H is for Hawk by Helen Macdonald. The more I read about H is for Hawk the more compelling it seemed and so I took the bait and read the book itself. It didn't disappoint. In fact it's easily the best book I read this year. Macdonald, cast adrift by the death of her father, decides to adopt and train a goshawk but that premise barely begins to describe what the book is about. The writing is startling and as vigorous as the goshawk whose raw energy sits at the core of the book. Captivating, and now I have a fascination with hawking and I know a goshawk from an austringer.
The Hunter and the Wild Girl by Pauline Holdstock. Pauline Holdstock came to my attention when she made the Giller Prize shortlist in 2004 for Beyond Measure, a fascinating novel about the world of art in 16th century Italy. With her new novel, Holdstock takes us to 19th century France where Peyre Rouff has retreated from the world after suffering a tragedy. But a feral girl crashes into his calm and wrenches him free of his estrangement in a subtly told story about a man who can't avoid the consequences of the choices he makes.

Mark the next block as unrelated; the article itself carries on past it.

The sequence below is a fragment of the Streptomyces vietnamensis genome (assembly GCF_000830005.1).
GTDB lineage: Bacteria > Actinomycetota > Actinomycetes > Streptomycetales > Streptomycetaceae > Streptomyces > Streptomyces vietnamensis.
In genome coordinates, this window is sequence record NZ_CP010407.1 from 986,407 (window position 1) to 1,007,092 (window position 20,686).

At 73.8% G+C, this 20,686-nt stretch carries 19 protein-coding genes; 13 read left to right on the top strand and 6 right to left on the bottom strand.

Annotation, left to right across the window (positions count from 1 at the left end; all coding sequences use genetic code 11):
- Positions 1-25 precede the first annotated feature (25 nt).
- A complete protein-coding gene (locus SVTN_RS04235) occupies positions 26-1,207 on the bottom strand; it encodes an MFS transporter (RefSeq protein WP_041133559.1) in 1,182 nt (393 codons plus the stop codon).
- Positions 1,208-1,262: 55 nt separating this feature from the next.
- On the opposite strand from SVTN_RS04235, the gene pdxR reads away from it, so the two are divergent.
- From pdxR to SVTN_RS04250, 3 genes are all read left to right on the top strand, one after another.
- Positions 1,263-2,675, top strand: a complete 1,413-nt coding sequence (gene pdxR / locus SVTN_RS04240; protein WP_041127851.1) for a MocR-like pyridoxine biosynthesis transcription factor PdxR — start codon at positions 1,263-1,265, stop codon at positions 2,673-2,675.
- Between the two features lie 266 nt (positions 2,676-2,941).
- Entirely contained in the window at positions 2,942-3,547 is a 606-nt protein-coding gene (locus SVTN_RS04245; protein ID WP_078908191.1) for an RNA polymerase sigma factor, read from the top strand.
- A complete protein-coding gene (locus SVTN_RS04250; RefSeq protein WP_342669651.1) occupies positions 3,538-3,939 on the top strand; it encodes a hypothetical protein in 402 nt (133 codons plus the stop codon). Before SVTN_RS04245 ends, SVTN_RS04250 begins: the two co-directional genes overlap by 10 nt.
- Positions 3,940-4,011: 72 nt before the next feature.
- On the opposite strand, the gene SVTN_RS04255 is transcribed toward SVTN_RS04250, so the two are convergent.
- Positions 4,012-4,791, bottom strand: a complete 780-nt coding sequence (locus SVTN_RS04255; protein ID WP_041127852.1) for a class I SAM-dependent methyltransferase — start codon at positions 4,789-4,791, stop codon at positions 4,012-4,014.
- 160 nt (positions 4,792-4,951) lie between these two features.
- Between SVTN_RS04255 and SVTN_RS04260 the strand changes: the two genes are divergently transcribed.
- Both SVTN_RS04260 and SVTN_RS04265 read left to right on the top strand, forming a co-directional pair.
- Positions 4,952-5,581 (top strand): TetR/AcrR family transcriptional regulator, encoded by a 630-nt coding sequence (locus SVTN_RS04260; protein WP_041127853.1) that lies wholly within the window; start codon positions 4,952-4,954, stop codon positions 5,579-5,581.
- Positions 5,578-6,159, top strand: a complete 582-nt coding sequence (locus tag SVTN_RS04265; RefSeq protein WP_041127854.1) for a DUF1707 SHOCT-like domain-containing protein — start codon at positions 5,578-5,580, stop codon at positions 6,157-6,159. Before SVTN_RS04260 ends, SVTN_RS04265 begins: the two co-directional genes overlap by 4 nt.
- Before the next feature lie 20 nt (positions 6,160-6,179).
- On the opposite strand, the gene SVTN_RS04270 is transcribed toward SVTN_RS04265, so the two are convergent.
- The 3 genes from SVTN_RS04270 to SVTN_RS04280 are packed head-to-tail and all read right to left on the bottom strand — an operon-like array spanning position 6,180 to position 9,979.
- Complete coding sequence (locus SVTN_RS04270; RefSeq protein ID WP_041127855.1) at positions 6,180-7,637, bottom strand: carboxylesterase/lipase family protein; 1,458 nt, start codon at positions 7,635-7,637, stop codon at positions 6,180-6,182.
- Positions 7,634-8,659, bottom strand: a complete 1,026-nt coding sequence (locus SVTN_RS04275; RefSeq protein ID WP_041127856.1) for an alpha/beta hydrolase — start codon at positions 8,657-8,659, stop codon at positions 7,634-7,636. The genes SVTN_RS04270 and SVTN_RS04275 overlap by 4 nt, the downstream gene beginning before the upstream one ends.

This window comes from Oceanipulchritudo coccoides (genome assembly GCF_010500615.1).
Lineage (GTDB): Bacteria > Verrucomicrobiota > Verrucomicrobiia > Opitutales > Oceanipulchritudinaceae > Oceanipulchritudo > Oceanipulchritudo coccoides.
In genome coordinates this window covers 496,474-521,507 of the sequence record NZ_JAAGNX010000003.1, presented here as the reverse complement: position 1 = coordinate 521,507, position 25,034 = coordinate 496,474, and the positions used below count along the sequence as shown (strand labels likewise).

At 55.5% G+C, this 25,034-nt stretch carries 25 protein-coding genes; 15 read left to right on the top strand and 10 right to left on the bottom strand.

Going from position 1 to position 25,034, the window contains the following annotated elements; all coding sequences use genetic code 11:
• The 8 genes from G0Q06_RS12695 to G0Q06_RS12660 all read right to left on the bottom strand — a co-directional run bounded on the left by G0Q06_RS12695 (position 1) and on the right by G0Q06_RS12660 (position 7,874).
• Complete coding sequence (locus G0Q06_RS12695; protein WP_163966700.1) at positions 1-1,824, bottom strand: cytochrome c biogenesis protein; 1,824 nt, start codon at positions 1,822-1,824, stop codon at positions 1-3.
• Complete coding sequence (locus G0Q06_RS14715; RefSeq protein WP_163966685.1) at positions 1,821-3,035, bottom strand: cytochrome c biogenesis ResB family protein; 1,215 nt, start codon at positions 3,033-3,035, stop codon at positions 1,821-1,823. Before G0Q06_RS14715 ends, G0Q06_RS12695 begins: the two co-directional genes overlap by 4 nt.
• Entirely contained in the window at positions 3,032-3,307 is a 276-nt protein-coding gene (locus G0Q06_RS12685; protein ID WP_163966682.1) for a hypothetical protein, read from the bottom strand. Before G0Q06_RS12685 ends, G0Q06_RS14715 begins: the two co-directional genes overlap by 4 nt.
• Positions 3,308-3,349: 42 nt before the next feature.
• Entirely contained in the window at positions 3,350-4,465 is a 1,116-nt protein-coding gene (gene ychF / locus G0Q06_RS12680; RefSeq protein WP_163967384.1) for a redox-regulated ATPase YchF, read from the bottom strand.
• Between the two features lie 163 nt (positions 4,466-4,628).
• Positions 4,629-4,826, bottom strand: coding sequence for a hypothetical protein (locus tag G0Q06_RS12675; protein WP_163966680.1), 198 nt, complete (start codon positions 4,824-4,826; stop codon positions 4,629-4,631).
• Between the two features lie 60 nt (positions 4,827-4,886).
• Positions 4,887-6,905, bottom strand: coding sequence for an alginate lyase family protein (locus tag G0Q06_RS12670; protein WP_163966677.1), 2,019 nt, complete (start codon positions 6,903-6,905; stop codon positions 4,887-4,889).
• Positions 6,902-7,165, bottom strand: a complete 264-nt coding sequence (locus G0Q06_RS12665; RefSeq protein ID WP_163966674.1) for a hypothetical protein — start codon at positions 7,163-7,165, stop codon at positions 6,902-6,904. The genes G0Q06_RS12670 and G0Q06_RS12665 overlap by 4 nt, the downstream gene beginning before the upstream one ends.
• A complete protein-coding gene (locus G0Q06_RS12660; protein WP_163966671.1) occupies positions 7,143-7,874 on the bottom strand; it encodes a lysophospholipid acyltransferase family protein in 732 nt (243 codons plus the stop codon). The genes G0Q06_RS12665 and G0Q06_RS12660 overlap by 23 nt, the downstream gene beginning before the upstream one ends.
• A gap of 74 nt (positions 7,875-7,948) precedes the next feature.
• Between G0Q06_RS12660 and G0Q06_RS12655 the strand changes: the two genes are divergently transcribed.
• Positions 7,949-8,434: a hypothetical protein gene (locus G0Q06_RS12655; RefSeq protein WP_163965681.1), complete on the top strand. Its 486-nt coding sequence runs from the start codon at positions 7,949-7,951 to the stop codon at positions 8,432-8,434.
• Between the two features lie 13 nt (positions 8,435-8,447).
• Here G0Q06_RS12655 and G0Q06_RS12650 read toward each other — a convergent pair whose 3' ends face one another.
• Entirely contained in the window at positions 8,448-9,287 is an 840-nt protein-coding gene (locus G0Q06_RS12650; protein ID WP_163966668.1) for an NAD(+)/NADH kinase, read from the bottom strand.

About McNally Robinson from Chris:
If you are out that way, a stop in is MANDATORY!